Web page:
Am I raising my kids right? Am I brushing my teeth right? Washing my face with the right soap? Is soap okay on my face, at all? Is artificial intelligence going to start writing books? Are there not enough black men in baseball? Are there not enough white guys in football? Is every person who voted for Trump a racist? Is time in sun worth the vitamin D, in spite of the cancer risk? Are hallucinogens the future of treating depression? If we treat suicide with too much understanding, will more people do it? If we call it cowardice, will it cause more suffering? How many sexes are there, exactly? Should we change everything if .00000000908% of the population is unhappy? Does Mozart really make babies smarter? How many hours should I allow my son to play Call of Duty? Is Call of Duty causing mass shootings? Is my house a more healthful place with the windows open? Or...closed?

...are composers going to become obsolete?

I just don't care. I need to live and do. I need to feel and act. Every one of those things in the long paragraph above -- with a pinch of hyperbole, perhaps -- is something that social and conventional media have attempted to chloroform me with over the last week.

I don't blame Christian for bringing up the topic and, in fact, he had some encouraging things to say about us humans. But, good Lord, I find myself saying, more and more, "What am I supposed to do with this information?" Rather than work to comfort myself that it will all be okay for composers, I'm just going to crank out more music. Rather than worry about what is socially acceptable, I'm just going to keep being nice to people.

Some time ago, there was a piece on the radio about publishers using e-reader algorithms to track reader tendencies: How long do they read per session? Which pages do they spend the most time on? What content makes them slow down in their reading? What makes them skip forward? Do they read inside or outside? When Stephen King was asked about what he thought about this, he said it better than I could. He said he wants nothing to do with this info. He needs to write. Using this information before writing, he said, would encourage a pitcher to try to steer the ball after it leaves his hand.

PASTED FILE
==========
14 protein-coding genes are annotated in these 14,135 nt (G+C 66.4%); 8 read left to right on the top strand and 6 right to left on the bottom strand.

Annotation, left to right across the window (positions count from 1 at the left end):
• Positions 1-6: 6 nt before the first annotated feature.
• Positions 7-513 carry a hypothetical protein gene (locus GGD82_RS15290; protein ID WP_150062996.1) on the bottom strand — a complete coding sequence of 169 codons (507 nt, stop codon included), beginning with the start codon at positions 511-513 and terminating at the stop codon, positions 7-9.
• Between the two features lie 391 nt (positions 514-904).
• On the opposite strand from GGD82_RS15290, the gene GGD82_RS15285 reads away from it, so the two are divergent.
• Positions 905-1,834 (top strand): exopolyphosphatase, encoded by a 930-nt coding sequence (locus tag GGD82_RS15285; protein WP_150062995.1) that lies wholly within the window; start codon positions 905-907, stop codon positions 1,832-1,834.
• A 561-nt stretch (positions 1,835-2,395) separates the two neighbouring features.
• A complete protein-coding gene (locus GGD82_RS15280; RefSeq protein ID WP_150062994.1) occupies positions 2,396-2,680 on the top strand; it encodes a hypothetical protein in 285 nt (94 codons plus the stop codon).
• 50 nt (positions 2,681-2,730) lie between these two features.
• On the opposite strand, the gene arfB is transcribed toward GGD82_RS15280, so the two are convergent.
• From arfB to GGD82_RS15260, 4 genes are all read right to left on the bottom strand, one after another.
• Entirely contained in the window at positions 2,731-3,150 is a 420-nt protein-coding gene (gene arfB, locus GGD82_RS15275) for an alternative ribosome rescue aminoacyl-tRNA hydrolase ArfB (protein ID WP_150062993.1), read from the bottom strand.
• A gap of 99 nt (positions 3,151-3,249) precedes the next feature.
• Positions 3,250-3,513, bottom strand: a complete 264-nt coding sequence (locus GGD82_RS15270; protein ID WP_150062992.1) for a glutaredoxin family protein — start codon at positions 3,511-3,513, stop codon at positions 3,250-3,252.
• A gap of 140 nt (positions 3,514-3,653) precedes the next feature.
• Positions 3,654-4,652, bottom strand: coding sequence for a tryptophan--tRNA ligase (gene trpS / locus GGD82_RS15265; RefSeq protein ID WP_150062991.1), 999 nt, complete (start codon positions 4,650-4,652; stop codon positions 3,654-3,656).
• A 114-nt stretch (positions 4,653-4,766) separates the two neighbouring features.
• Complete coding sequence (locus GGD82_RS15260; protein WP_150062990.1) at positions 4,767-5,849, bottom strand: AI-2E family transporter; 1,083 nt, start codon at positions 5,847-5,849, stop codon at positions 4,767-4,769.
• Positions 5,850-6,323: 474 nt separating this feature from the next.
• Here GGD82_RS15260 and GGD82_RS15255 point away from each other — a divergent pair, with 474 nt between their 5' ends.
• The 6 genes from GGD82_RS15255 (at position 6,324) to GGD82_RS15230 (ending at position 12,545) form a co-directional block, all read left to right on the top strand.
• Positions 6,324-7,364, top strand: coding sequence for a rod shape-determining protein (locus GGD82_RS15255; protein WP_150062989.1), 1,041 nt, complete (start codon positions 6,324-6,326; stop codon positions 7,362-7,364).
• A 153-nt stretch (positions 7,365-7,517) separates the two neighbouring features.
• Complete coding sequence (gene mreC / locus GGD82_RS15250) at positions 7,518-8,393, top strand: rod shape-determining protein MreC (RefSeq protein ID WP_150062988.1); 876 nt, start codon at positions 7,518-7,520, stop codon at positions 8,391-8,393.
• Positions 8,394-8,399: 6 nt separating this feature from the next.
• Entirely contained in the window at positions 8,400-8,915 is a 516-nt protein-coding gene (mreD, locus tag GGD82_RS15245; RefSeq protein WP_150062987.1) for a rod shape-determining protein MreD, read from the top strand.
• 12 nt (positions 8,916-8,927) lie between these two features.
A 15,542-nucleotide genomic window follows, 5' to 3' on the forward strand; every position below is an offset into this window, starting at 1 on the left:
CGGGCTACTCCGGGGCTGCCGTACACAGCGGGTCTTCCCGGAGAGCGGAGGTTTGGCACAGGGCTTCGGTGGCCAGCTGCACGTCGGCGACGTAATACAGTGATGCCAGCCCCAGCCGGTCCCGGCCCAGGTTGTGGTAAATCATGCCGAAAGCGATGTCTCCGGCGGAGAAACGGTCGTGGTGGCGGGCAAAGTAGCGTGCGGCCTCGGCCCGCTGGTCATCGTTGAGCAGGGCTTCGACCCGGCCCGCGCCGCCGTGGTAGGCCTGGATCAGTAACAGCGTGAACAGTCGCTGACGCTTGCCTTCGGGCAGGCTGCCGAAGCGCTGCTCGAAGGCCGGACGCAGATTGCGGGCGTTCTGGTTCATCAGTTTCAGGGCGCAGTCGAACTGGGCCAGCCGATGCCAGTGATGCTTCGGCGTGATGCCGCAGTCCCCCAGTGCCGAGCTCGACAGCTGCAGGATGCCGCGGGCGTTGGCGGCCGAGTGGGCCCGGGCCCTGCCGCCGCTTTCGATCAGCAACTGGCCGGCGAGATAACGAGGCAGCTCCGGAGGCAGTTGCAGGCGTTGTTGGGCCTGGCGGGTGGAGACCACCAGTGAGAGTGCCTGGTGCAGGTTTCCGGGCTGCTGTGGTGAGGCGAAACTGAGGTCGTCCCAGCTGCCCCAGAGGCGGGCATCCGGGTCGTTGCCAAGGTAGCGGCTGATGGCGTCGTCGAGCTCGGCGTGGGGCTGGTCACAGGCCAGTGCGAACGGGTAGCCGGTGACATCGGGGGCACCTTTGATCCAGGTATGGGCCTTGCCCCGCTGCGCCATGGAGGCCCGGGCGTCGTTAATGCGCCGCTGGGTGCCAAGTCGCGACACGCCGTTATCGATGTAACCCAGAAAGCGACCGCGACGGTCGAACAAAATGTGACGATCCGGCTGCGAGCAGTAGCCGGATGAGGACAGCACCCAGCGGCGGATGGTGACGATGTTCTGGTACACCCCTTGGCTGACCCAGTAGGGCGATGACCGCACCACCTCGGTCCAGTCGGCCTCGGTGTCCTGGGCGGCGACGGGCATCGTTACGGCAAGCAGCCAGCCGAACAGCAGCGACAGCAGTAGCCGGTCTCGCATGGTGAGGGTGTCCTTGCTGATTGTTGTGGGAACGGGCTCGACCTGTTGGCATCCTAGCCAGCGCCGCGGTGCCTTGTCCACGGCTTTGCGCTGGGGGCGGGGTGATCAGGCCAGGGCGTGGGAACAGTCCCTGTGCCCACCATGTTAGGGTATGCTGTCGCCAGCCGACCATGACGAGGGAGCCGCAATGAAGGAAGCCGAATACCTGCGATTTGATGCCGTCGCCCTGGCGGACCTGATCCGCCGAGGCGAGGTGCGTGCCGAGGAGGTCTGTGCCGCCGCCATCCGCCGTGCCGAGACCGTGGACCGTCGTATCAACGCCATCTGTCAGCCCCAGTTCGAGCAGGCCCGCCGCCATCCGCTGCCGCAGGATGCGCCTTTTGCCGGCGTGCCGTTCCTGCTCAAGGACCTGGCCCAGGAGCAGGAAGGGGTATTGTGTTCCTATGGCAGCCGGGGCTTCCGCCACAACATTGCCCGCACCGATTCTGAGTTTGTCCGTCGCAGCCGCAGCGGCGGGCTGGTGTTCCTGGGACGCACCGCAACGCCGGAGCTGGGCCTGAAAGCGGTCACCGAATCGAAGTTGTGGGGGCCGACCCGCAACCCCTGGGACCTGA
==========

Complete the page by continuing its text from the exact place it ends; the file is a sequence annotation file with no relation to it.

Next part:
Maybe worst of all the consequences of The Information Age is the fact that as we are being filled with information, we are forgetting how to use reasoning. Why should we think things through if we can scoop up all of our procedures in a quick Internet search?

Maybe I can sum it all up with the example of the map and the GPS in a car. Sure, a map is information, but you need to reason your way through it; see what road connects to which; decide whether to go north, south, east or west...choose scenic routes over highways... The GPS gets us there; tells us where and when to turn. We've though about nothing, planned nothing and have been more-or-less uninvolved in our own journey.

We have turned from explorers into direction-followers, literally and metaphorically. We think less and react more. We join on-line "communities" and thought-groups. It's easier that way.


  1. You won't be surprised to know I'm with you on this. I see endless online handwriting about the "future of poetry," and there's lots of junk on social media masquerading as poetry (look into the phenomenon of "Instagram Poets" if you need a rueful laugh), but beyond writing poetry, reading and buying poetry, and supporting teachers who help expand the audience for poetry...what more can one do? All the handwriting is just time out of life.

    As for what machines can learn to do: I recently checked my Facebook advertising profile and learned, to my great amusement that the site thinks I'm "very liberal" and that my "multicultural affinity" is "African American." We're going to look back at these days as an era of misplaced faith in algorithms.

    1. Hi, Jeff -- sorry about long response time! Seems Blogger doesn't want to send me notifications anymore... It is funny how we talk so proudly of our technology, even ignoring its flaws, just as our forefathers did. I too am a algorithm atheist! Some day we will be considered quaint, for all our technological bravado.